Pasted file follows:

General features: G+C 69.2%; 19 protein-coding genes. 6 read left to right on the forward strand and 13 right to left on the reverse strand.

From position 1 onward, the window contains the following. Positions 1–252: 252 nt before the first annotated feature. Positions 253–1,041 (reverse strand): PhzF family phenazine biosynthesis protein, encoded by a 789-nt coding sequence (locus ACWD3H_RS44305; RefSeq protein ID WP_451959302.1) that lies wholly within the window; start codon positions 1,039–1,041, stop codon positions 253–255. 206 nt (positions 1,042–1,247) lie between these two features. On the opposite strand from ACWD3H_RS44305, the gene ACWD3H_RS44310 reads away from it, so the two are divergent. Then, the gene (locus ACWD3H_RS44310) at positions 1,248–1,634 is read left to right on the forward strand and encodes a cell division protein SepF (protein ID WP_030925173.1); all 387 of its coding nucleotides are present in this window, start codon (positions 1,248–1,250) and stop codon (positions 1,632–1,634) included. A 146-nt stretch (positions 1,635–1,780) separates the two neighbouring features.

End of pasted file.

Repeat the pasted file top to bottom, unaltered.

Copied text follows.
General features: G+C 69.2%; 19 protein-coding genes. 6 read left to right on the forward strand and 13 right to left on the reverse strand.

From position 1 onward, the window contains the following. Positions 1–252: 252 nt before the first annotated feature. Positions 253–1,041 (reverse strand): PhzF family phenazine biosynthesis protein, encoded by a 789-nt coding sequence (locus ACWD3H_RS44305; RefSeq protein ID WP_451959302.1) that lies wholly within the window; start codon positions 1,039–1,041, stop codon positions 253–255. 206 nt (positions 1,042–1,247) lie between these two features. On the opposite strand from ACWD3H_RS44305, the gene ACWD3H_RS44310 reads away from it, so the two are divergent. Then, the gene (locus ACWD3H_RS44310) at positions 1,248–1,634 is read left to right on the forward strand and encodes a cell division protein SepF (protein ID WP_030925173.1); all 387 of its coding nucleotides are present in this window, start codon (positions 1,248–1,250) and stop codon (positions 1,632–1,634) included. A 146-nt stretch (positions 1,635–1,780) separates the two neighbouring features.